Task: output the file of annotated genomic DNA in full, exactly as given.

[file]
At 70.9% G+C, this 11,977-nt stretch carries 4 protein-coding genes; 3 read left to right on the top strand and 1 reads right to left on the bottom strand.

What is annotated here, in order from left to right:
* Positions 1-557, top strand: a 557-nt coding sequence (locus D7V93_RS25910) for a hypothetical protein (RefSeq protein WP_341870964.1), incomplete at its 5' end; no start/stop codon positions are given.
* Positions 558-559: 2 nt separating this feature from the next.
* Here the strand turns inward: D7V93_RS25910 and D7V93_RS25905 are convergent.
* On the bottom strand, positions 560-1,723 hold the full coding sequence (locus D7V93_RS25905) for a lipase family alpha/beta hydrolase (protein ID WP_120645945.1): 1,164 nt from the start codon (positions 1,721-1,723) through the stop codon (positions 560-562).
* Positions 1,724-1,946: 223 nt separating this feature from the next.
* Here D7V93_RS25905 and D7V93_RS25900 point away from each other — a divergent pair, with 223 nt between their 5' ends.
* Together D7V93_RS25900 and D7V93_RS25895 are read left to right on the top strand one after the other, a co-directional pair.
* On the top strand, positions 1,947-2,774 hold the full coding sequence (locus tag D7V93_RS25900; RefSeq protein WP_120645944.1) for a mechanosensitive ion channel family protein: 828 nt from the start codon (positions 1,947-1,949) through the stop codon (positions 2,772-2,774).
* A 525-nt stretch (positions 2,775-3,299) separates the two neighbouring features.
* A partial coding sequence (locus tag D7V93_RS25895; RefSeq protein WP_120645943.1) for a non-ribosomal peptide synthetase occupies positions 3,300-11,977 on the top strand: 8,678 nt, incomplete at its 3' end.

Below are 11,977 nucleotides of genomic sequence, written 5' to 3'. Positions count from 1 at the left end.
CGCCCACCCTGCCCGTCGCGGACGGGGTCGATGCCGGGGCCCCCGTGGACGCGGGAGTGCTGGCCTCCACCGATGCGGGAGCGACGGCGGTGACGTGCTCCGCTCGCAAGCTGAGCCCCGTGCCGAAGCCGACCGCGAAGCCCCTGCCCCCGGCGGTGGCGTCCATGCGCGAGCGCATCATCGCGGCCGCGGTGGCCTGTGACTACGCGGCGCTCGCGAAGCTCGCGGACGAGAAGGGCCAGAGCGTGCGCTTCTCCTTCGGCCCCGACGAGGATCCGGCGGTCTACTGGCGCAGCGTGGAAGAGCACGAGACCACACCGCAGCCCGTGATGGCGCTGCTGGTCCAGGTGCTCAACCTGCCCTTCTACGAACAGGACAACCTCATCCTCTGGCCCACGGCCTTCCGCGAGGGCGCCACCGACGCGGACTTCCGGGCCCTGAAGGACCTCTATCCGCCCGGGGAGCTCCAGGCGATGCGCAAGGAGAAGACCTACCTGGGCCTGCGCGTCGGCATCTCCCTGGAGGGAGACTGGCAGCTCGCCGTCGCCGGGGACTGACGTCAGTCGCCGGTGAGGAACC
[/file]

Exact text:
At 70.9% G+C, this 11,977-nt stretch carries 4 protein-coding genes; 3 read left to right on the top strand and 1 reads right to left on the bottom strand.

What is annotated here, in order from left to right:
* Positions 1-557, top strand: a 557-nt coding sequence (locus D7V93_RS25910) for a hypothetical protein (RefSeq protein WP_341870964.1), incomplete at its 5' end; no start/stop codon positions are given.
* Positions 558-559: 2 nt separating this feature from the next.
* Here the strand turns inward: D7V93_RS25910 and D7V93_RS25905 are convergent.
* On the bottom strand, positions 560-1,723 hold the full coding sequence (locus D7V93_RS25905) for a lipase family alpha/beta hydrolase (protein ID WP_120645945.1): 1,164 nt from the start codon (positions 1,721-1,723) through the stop codon (positions 560-562).
* Positions 1,724-1,946: 223 nt separating this feature from the next.
* Here D7V93_RS25905 and D7V93_RS25900 point away from each other — a divergent pair, with 223 nt between their 5' ends.
* Together D7V93_RS25900 and D7V93_RS25895 are read left to right on the top strand one after the other, a co-directional pair.
* On the top strand, positions 1,947-2,774 hold the full coding sequence (locus tag D7V93_RS25900; RefSeq protein WP_120645944.1) for a mechanosensitive ion channel family protein: 828 nt from the start codon (positions 1,947-1,949) through the stop codon (positions 2,772-2,774).
* A 525-nt stretch (positions 2,775-3,299) separates the two neighbouring features.
* A partial coding sequence (locus tag D7V93_RS25895; RefSeq protein WP_120645943.1) for a non-ribosomal peptide synthetase occupies positions 3,300-11,977 on the top strand: 8,678 nt, incomplete at its 3' end.

Below are 11,977 nucleotides of genomic sequence, written 5' to 3'. Positions count from 1 at the left end.
CGCCCACCCTGCCCGTCGCGGACGGGGTCGATGCCGGGGCCCCCGTGGACGCGGGAGTGCTGGCCTCCACCGATGCGGGAGCGACGGCGGTGACGTGCTCCGCTCGCAAGCTGAGCCCCGTGCCGAAGCCGACCGCGAAGCCCCTGCCCCCGGCGGTGGCGTCCATGCGCGAGCGCATCATCGCGGCCGCGGTGGCCTGTGACTACGCGGCGCTCGCGAAGCTCGCGGACGAGAAGGGCCAGAGCGTGCGCTTCTCCTTCGGCCCCGACGAGGATCCGGCGGTCTACTGGCGCAGCGTGGAAGAGCACGAGACCACACCGCAGCCCGTGATGGCGCTGCTGGTCCAGGTGCTCAACCTGCCCTTCTACGAACAGGACAACCTCATCCTCTGGCCCACGGCCTTCCGCGAGGGCGCCACCGACGCGGACTTCCGGGCCCTGAAGGACCTCTATCCGCCCGGGGAGCTCCAGGCGATGCGCAAGGAGAAGACCTACCTGGGCCTGCGCGTCGGCATCTCCCTGGAGGGAGACTGGCAGCTCGCCGTCGCCGGGGACTGACGTCAGTCGCCGGTGAGGAACC